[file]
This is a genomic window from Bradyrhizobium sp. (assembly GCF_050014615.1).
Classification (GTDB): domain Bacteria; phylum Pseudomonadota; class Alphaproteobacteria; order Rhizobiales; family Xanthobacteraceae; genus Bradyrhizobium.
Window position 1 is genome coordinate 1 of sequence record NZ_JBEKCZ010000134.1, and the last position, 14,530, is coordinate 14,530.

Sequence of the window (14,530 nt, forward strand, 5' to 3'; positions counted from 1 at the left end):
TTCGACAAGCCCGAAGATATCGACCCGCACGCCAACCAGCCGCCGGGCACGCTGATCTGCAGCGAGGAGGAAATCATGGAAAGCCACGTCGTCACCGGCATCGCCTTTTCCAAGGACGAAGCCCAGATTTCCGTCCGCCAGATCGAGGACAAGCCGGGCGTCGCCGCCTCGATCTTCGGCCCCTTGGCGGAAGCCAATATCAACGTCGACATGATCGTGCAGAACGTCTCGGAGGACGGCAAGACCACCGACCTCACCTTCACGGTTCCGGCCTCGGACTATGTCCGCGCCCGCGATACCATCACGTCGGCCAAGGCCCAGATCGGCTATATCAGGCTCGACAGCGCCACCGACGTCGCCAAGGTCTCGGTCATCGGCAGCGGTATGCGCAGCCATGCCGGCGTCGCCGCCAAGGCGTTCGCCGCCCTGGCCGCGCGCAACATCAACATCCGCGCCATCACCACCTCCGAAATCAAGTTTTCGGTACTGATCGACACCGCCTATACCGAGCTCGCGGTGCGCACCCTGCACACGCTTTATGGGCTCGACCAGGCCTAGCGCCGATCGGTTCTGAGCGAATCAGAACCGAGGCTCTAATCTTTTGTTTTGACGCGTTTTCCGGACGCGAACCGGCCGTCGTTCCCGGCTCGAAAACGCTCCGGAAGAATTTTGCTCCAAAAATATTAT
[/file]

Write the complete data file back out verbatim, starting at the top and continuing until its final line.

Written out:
This is a genomic window from Bradyrhizobium sp. (assembly GCF_050014615.1).
Classification (GTDB): domain Bacteria; phylum Pseudomonadota; class Alphaproteobacteria; order Rhizobiales; family Xanthobacteraceae; genus Bradyrhizobium.
Window position 1 is genome coordinate 1 of sequence record NZ_JBEKCZ010000134.1, and the last position, 14,530, is coordinate 14,530.

Sequence of the window (14,530 nt, forward strand, 5' to 3'; positions counted from 1 at the left end):
TTCGACAAGCCCGAAGATATCGACCCGCACGCCAACCAGCCGCCGGGCACGCTGATCTGCAGCGAGGAGGAAATCATGGAAAGCCACGTCGTCACCGGCATCGCCTTTTCCAAGGACGAAGCCCAGATTTCCGTCCGCCAGATCGAGGACAAGCCGGGCGTCGCCGCCTCGATCTTCGGCCCCTTGGCGGAAGCCAATATCAACGTCGACATGATCGTGCAGAACGTCTCGGAGGACGGCAAGACCACCGACCTCACCTTCACGGTTCCGGCCTCGGACTATGTCCGCGCCCGCGATACCATCACGTCGGCCAAGGCCCAGATCGGCTATATCAGGCTCGACAGCGCCACCGACGTCGCCAAGGTCTCGGTCATCGGCAGCGGTATGCGCAGCCATGCCGGCGTCGCCGCCAAGGCGTTCGCCGCCCTGGCCGCGCGCAACATCAACATCCGCGCCATCACCACCTCCGAAATCAAGTTTTCGGTACTGATCGACACCGCCTATACCGAGCTCGCGGTGCGCACCCTGCACACGCTTTATGGGCTCGACCAGGCCTAGCGCCGATCGGTTCTGAGCGAATCAGAACCGAGGCTCTAATCTTTTGTTTTGACGCGTTTTCCGGACGCGAACCGGCCGTCGTTCCCGGCTCGAAAACGCTCCGGAAGAATTTTGCTCCAAAAATATTAT